What the Fed is hoping for, as explained in the prior question, is to introduce a bit more slack into the labor force, reduce down speculative assets even further to create a negative wealth effect on households, and thus cause inflation to fall precipitously back down (remember that inflation needs to fall significantly to get back down to the Fed's flexible average inflation target).

While this would be wonderful to see, banks have been ratcheting up the probability of a recession significantly. Currently, Goldman sees the risk of a recession over the next two years as being 35%

Unfortunately, we have never seen a scenario where inflation is above 4% and the unemployment rate is below 4% that hasn't led to a recession within a few years. 

When you compound this reality with the fact that fiscal policy is not aligned with monetary policy (it's still very expansionary) then we are likely to see continued volatility in markets and some turbulence in economic data moving forward. 

What some market participants are thinking is that the Fed will do two aggressive rate hikes of 50bps each over the coming months and then wait to see whether that has a desired impact.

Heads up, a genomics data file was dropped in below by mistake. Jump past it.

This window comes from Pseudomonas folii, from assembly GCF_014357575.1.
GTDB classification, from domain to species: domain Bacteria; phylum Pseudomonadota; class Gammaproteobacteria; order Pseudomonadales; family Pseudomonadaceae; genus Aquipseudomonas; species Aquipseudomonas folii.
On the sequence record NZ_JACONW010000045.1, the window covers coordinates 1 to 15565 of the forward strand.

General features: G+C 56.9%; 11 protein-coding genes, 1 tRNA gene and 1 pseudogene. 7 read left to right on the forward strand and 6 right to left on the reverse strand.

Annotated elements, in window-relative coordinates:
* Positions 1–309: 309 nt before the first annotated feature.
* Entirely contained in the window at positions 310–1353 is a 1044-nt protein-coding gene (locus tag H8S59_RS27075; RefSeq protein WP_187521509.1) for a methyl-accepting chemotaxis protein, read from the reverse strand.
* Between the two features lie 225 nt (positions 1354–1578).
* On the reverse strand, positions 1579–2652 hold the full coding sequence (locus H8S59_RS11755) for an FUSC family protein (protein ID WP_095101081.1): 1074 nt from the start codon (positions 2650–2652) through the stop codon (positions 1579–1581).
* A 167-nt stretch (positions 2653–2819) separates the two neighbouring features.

However, the Fed has painted itself into a bit of a corner by being so insistent that they will bring rates back up to a neutral rate (again, around 240 basis points) and they are unlikely to be able to do so quickly while really seeing whether or not anything in the economy is breaking as result of their actions. As a result, engineering a soft landing will take more luck than skill.


One of the best ways to stand out in a sales and trading interview is by being able to provide some level of depth to your answers surrounding what's occurring in the markets. This is why I put together four questions here that are all related to each other and that build upon each other. 

If you're currently gearing up for interviews, keep in mind that you'll get a diversity of interview questions (they all won't be surrounding the same topic as the questions above have been). So be sure to check out the long list of sales and trading interview questions I put together or the sales and trading primer. I've also put together distinct posts for fx interview questions and fixed income interview questions.

Citi is a great place to land. Not only because they've always been among the top sales and trading franchises, but also because they have a long-standing commitment to growing out their business. Further, I've always been a big fan of rotational summer programs and Citi offers one.